I only read three of those new Vertigo books – Sheriff of Babylon (excellent), Unfollow (fine), Twilight Children (good), and they all seemed to get on with their premise right away in the initial issue.

  8. Thomas says

    Xavier
    What one-shots? There were 12 new series launched, including miniseries. Twilight Children had four issues, as advertised, Slash & Burn and Jacked will both last six issues… where’s the deception?

    Brian
    One of my favorite things about the recent wave of Vertigo titles has been how *quickly* they get into their central premises. What are you talking about with “only maybe one,” man? If anything, titles like Survivors Club and Red Thorn were criticized for leaping into their arcs too quickly.

    Jacob
    The Vertigo logo is drifting off into space, just like DC is apparently letting the imprint drift. http://nerdist.com/wp-content/uploads/2015/11/the-sandman-overture.jpg

    Sorry for the reactive nitpicking, but I’ve enjoyed much of Vertigo’s output as of late and am frustrated when Bond’s departure is announced on the same page of a comics news site as, “I honestly didn’t know Vertigo was still a thing” and “recent Vertigo was a failure of marketing and accessibility.” I can’t wait for the trade editions to come out and vindicate Bond’s recent work.

    Okay, fanboy rant over.

  9. Earth-2 Chad says

    So the response to an environment where Vertigo’s contracts hamper them in attracting talent is to get rid of the editor who everyone wants to work with?

    That said, I tend to agree with Brian that the first issues of recent Vertigo launches weren’t as focused or clear in setting up their premise as they could have been (with the possible exception of Unfollow). I went back and took a look at the first issues of Fables, Preacher, Y the Last Man, Sandman to see if it was just my imagination that things used to be less muddled, and all of them set things up clearly while giving me a reason to come back and want to read more.

  10. William Owen says

    Vertigo was the smartest move DC since they first lured Kirby away from Marvel. Sorry to see this go the same way that did. So many of my shelves are stocked with the full trade collections of Vertigo titles – there isn’t another publisher that is as close and I didn’t think another publisher would ever get there.

    Now its only a matter of time until Image takes that prize. Good on them.

  11. Torsten Adair says

    In retrospect, Vertigo should have transitioned to a graphic novel model, more like a regular book publisher, printing original graphic novels.

    I don’t know how many movies Warners produced when they owned Little, Brown from 1989-2006.
    I suspect that most prose authors retained the movie rights, and put those to bid once a book was published. (Sometimes selling that option before the book was published.)

    If Vertigo had published OGNs (which they did on occasion, to mixed success), perhaps dominating the SF/Fantasy/Horror genres, then perhaps history would be different.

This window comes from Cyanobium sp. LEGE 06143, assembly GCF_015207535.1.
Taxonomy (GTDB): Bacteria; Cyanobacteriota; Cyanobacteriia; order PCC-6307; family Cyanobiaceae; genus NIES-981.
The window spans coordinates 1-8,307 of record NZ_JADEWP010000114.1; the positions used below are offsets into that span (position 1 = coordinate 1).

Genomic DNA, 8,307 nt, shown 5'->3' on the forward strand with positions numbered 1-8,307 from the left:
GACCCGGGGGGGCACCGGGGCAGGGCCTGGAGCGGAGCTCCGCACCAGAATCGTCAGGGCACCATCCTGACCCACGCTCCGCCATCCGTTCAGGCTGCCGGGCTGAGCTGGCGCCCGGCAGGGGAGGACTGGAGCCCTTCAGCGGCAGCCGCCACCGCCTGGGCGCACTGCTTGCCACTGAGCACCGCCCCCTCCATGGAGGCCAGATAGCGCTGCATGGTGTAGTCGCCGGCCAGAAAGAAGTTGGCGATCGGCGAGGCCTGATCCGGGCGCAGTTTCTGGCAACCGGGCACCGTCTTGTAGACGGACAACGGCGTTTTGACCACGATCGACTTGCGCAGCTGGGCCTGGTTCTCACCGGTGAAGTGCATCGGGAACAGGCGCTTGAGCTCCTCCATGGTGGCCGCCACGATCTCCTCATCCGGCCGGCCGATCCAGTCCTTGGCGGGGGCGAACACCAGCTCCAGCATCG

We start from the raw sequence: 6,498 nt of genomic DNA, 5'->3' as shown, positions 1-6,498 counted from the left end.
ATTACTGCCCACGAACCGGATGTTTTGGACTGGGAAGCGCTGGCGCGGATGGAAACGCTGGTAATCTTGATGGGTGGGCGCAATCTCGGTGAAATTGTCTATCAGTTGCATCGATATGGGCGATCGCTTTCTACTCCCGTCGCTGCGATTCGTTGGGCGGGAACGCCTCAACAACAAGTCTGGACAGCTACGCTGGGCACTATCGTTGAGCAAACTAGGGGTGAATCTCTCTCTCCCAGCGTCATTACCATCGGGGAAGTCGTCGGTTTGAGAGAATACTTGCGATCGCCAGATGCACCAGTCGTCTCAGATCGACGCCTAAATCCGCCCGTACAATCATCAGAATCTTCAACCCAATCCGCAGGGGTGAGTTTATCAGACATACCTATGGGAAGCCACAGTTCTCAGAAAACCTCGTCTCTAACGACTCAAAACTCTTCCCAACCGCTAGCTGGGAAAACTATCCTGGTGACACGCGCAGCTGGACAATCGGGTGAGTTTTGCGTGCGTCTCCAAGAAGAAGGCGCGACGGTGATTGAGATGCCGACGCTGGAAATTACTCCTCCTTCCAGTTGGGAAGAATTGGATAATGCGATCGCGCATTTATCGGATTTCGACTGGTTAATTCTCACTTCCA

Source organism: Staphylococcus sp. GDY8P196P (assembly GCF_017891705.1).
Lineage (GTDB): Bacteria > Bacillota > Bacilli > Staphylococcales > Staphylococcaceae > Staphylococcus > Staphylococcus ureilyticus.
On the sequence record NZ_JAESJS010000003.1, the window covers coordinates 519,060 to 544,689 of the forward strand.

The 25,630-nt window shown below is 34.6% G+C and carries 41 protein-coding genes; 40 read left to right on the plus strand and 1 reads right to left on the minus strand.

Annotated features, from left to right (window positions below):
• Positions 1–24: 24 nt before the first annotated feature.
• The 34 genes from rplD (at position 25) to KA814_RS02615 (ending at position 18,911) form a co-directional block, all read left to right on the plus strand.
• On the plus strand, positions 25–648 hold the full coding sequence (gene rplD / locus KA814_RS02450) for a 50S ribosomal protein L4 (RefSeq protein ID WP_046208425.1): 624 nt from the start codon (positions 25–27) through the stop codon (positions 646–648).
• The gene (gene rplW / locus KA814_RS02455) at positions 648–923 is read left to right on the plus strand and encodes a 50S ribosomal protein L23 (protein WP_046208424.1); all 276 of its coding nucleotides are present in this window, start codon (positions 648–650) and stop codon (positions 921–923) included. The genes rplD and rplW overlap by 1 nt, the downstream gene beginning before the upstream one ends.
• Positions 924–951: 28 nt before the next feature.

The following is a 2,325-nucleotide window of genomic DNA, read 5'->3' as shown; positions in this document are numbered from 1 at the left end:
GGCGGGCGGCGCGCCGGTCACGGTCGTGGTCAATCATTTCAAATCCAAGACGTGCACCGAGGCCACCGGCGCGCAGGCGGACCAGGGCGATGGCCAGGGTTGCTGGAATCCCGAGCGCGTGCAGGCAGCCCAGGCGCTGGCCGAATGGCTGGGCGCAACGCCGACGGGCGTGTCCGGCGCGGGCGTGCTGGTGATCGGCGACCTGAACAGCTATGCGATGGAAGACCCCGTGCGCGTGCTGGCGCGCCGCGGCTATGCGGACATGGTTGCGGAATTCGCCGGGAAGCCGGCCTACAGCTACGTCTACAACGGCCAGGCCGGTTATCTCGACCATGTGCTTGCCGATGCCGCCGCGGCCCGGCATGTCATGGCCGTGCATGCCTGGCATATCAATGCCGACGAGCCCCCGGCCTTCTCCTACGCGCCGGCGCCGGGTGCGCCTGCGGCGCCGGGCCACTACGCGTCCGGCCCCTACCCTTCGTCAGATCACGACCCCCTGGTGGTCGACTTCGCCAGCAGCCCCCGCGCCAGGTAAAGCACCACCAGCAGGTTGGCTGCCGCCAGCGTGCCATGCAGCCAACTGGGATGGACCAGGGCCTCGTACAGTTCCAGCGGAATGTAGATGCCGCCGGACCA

Vertigo Crime died a gruesome death on the shelves.
    Matrix/Helix did as well, although a few titles were adopted by Vertigo.

    But the most troubling aspect: Vertigo dominates DC’s backlist. Doom Patrol, Sandman, DMZ, Fables… that’s where the money is at. Over in the DCU, you have a few Elseworlds titles, and a few creator-driven arcs like Morrison’s JLA and Snyder’s Batman, but few readers go back and read the collections of dead series.

    But recently? Since the New 52? Unwritten might be their last successful title.

    My prediction: Vertigo becomes “DC Max”, the Mature Readers line of DC Comics.

  12. Joe Helfrich says

    I only met Shelly once, at a Fables panel at SDCC years ago. They passed out free copies of #50 which had either just released or was coming out the next week or something like that, autographed by everyone on the creative team. At the end of the panel, a bunch of us went up to her to have her sign the book as well. She seemed legitimately surprised that anyone would want her autograph, but spent a good 10 minutes signing things when I’m sure she had somewhere else she was supposed to be.
    Comics is an industry with a lot of…I’ll say drama, barely-behind-the-scenes. But I’ve never heard anyone say anything bad about Shelly Bond. DC will regret letting her go when she ends up at a competitor that will actually let her do what she’s good at.

  13. Lucia says

    I am looking forward to learning about a smart publisher snapping up Ms. Bond.

  14. Tim says

    The best revenge is living well. Bond is better off without the dumpster fire that is DC over the course of the last few years.

  15. says

    “In retrospect, Vertigo should have transitioned to a graphic novel model, more like a regular book publisher, printing original graphic novels.”

    That’s pretty much the single worst business model ever, Torsten, and I am literally flabbergasted that you would suggest this could be fruitful for Vertigo ever. The only possible chance Vertigo has is multiple revenue streams, where they double and triple and quadruple drip to eak out every possible penny of profit.

    -B

  16. Jon says

    Vertigo without Shelly Bond and Karen Berger, people who ARE Vertigo, who were there from the beginning, is just wrong.

    I feel very sorry Shelly Bond was fired. Awful news.

    “So the response to an environment where Vertigo’s contracts hamper them in attracting talent is to get rid of the editor who everyone wants to work with?”

    Second you, Earth-2 Chad.

    Didio and Lee haven’t got a clue. How is it they keep their jobs?

  17. Rick Dee says

    Lee must have a life-long contract for a high position after the sale of Wildstorm, DiDio and Harras? Who knows what their deals are, but all three should be fired. Vertigo started strong, but it’s now a shade of its former self. Good luck, Shelly. You are better off.